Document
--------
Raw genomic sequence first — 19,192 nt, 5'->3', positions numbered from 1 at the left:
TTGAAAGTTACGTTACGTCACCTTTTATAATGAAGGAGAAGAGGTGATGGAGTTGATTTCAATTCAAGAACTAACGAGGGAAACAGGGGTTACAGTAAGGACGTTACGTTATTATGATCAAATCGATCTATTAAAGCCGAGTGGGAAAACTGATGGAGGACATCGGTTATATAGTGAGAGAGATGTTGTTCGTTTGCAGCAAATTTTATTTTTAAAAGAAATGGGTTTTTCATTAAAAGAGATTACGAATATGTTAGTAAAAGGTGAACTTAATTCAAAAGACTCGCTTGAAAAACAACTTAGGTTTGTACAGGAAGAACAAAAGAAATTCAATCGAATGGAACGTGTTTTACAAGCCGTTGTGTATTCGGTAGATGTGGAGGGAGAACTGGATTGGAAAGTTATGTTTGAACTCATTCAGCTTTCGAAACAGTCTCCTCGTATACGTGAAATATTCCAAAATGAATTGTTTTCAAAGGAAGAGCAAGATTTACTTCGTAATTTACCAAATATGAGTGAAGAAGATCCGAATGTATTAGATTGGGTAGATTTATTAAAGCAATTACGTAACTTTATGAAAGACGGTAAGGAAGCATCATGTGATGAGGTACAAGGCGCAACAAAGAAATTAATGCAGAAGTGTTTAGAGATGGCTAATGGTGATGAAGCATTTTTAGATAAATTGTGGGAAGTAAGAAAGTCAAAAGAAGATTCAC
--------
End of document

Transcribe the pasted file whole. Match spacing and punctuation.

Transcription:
Raw genomic sequence first — 19,192 nt, 5'->3', positions numbered from 1 at the left:
TTGAAAGTTACGTTACGTCACCTTTTATAATGAAGGAGAAGAGGTGATGGAGTTGATTTCAATTCAAGAACTAACGAGGGAAACAGGGGTTACAGTAAGGACGTTACGTTATTATGATCAAATCGATCTATTAAAGCCGAGTGGGAAAACTGATGGAGGACATCGGTTATATAGTGAGAGAGATGTTGTTCGTTTGCAGCAAATTTTATTTTTAAAAGAAATGGGTTTTTCATTAAAAGAGATTACGAATATGTTAGTAAAAGGTGAACTTAATTCAAAAGACTCGCTTGAAAAACAACTTAGGTTTGTACAGGAAGAACAAAAGAAATTCAATCGAATGGAACGTGTTTTACAAGCCGTTGTGTATTCGGTAGATGTGGAGGGAGAACTGGATTGGAAAGTTATGTTTGAACTCATTCAGCTTTCGAAACAGTCTCCTCGTATACGTGAAATATTCCAAAATGAATTGTTTTCAAAGGAAGAGCAAGATTTACTTCGTAATTTACCAAATATGAGTGAAGAAGATCCGAATGTATTAGATTGGGTAGATTTATTAAAGCAATTACGTAACTTTATGAAAGACGGTAAGGAAGCATCATGTGATGAGGTACAAGGCGCAACAAAGAAATTAATGCAGAAGTGTTTAGAGATGGCTAATGGTGATGAAGCATTTTTAGATAAATTGTGGGAAGTAAGAAAGTCAAAAGAAGATTCAC